God can and does work with “guilt” so that we can repent and change our lives, but our God does not want us to go into shame where we feel “I am not good, I am totally bad.” Or as a Church we might move toward “we are bad altogether as a Church, we are not good.” This is too much, and it is not of God.
And also with blame, we must watch this too. We may feel this initially as we feel hurt and anger here, but in the long run “blame” does not help us. Blame can keep us from knowing our common humanity and to discover true empathy, and it can also keep us from looking more deeply at this time and these events as a call to deeper ownership and responsibility for our Church together!
What Is My Part?
I believe we are all called to ask: “What is my part in healing my Church?”
I was ordained in 1980, and we had been given the best of Vatican II. We knew we were called to help the members of our Church to grow more fully into our Christian adulthood. Vatican II called for all of us to take an active part in our Church and to grow in mutual respect and dignity with one another. We are called to full partnership and communion with one another as men and women in the Church, and we are also called as members of the priesthood of all believers and as those ordained to serve in the ministerial priesthood to find true pathways of collaboration and care for one another. This was one of the issues that Vatican II did not fully address or develop, but I do believe this is part of our “further journey” together now.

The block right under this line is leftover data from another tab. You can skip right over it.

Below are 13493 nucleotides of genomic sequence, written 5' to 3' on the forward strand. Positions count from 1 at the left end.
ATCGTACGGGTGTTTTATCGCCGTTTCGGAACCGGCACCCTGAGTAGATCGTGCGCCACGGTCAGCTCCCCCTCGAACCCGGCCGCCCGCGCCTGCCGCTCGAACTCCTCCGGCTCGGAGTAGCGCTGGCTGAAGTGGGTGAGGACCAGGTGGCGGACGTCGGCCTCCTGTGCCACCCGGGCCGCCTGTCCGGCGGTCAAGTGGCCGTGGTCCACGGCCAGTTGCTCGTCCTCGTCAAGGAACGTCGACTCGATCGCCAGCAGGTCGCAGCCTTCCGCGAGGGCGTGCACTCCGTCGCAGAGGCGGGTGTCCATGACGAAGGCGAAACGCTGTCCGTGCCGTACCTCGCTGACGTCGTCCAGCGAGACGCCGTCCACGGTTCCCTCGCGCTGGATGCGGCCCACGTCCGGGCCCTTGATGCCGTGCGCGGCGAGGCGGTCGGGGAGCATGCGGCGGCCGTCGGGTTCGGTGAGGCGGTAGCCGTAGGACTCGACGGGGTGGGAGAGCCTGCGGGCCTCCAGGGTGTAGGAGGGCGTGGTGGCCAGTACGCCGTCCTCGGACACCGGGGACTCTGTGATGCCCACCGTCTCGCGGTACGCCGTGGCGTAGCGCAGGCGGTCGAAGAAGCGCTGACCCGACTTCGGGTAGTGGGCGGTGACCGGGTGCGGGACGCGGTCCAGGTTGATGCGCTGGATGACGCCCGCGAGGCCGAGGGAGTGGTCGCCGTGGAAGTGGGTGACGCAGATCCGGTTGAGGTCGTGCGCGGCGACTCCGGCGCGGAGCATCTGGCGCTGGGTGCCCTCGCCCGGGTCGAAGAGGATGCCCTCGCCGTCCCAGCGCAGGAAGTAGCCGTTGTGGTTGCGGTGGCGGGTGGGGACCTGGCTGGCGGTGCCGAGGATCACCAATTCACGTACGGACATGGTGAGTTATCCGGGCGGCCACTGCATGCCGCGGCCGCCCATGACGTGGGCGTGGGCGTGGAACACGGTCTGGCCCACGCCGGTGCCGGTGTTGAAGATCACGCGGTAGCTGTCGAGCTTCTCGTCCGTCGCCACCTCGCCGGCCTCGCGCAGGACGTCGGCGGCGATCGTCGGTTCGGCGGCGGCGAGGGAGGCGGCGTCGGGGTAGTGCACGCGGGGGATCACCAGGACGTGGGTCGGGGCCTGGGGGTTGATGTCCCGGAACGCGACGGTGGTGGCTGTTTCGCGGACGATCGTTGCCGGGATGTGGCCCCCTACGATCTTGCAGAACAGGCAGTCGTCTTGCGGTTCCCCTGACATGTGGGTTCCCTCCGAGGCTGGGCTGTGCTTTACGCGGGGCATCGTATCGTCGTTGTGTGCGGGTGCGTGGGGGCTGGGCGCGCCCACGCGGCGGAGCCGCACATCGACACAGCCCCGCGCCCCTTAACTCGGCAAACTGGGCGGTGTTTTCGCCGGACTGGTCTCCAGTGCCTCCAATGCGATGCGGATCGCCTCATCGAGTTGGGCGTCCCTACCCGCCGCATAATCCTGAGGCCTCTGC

I do not believe it serves us as a Church to put us priests on a pedestal or to let some “mystique” of the priesthood or celibacy cloud our relationships with one another. We are in this together. Each person’s vocation is their high calling with its own joys and struggles. As a Franciscan priest, I believe the best way to see me as a priest is to see me as a “brother” to you; and we share back and forth and learn from one another. I see more and more in the confessional especially that I am called to offer counsel but not to dominate your thoughts or decisions. Each believer must discern their own path and take hold of their lives through their conscious decisions. This is the deepest dignity, I believe, God truly wants for us.
And we may struggle with this, but it is the further journey for us as Church. I will need to continue to give up my “adolescence” as a believer and grow into my “adulthood” as a member of the Church. This will stretch me and all of us, but it will lead us to new places as a Church.